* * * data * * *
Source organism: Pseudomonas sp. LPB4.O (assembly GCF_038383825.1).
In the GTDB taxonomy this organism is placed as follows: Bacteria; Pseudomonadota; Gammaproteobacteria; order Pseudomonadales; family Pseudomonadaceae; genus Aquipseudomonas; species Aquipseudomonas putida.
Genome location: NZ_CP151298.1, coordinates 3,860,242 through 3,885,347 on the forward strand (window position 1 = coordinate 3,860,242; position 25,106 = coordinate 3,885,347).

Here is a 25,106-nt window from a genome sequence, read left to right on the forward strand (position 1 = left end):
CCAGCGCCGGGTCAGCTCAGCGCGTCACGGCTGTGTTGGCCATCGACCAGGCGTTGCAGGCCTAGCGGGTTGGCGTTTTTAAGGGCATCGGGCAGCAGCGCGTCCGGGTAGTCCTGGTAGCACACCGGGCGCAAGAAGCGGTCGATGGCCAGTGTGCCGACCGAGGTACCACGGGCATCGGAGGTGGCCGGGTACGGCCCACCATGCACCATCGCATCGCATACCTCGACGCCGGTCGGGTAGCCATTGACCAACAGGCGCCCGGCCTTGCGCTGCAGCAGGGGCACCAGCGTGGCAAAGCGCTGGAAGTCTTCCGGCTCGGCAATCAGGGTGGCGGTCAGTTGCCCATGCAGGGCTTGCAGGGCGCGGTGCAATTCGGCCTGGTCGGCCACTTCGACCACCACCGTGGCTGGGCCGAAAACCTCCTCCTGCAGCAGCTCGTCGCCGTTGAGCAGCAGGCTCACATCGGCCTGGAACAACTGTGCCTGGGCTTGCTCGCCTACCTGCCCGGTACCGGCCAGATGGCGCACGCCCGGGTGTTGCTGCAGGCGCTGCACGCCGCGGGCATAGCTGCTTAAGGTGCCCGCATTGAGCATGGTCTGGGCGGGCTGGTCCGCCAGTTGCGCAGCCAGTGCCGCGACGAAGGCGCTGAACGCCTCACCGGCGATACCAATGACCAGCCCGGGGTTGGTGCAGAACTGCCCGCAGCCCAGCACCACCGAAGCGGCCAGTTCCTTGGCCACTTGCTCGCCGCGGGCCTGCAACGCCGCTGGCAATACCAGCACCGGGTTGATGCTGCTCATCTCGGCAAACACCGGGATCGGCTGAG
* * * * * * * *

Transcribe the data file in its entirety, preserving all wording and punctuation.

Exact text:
Source organism: Pseudomonas sp. LPB4.O (assembly GCF_038383825.1).
In the GTDB taxonomy this organism is placed as follows: Bacteria; Pseudomonadota; Gammaproteobacteria; order Pseudomonadales; family Pseudomonadaceae; genus Aquipseudomonas; species Aquipseudomonas putida.
Genome location: NZ_CP151298.1, coordinates 3,860,242 through 3,885,347 on the forward strand (window position 1 = coordinate 3,860,242; position 25,106 = coordinate 3,885,347).

Here is a 25,106-nt window from a genome sequence, read left to right on the forward strand (position 1 = left end):
CCAGCGCCGGGTCAGCTCAGCGCGTCACGGCTGTGTTGGCCATCGACCAGGCGTTGCAGGCCTAGCGGGTTGGCGTTTTTAAGGGCATCGGGCAGCAGCGCGTCCGGGTAGTCCTGGTAGCACACCGGGCGCAAGAAGCGGTCGATGGCCAGTGTGCCGACCGAGGTACCACGGGCATCGGAGGTGGCCGGGTACGGCCCACCATGCACCATCGCATCGCATACCTCGACGCCGGTCGGGTAGCCATTGACCAACAGGCGCCCGGCCTTGCGCTGCAGCAGGGGCACCAGCGTGGCAAAGCGCTGGAAGTCTTCCGGCTCGGCAATCAGGGTGGCGGTCAGTTGCCCATGCAGGGCTTGCAGGGCGCGGTGCAATTCGGCCTGGTCGGCCACTTCGACCACCACCGTGGCTGGGCCGAAAACCTCCTCCTGCAGCAGCTCGTCGCCGTTGAGCAGCAGGCTCACATCGGCCTGGAACAACTGTGCCTGGGCTTGCTCGCCTACCTGCCCGGTACCGGCCAGATGGCGCACGCCCGGGTGTTGCTGCAGGCGCTGCACGCCGCGGGCATAGCTGCTTAAGGTGCCCGCATTGAGCATGGTCTGGGCGGGCTGGTCCGCCAGTTGCGCAGCCAGTGCCGCGACGAAGGCGCTGAACGCCTCACCGGCGATACCAATGACCAGCCCGGGGTTGGTGCAGAACTGCCCGCAGCCCAGCACCACCGAAGCGGCCAGTTCCTTGGCCACTTGCTCGCCGCGGGCCTGCAACGCCGCTGGCAATACCAGCACCGGGTTGATGCTGCTCATCTCGGCAAACACCGGGATCGGCTGAG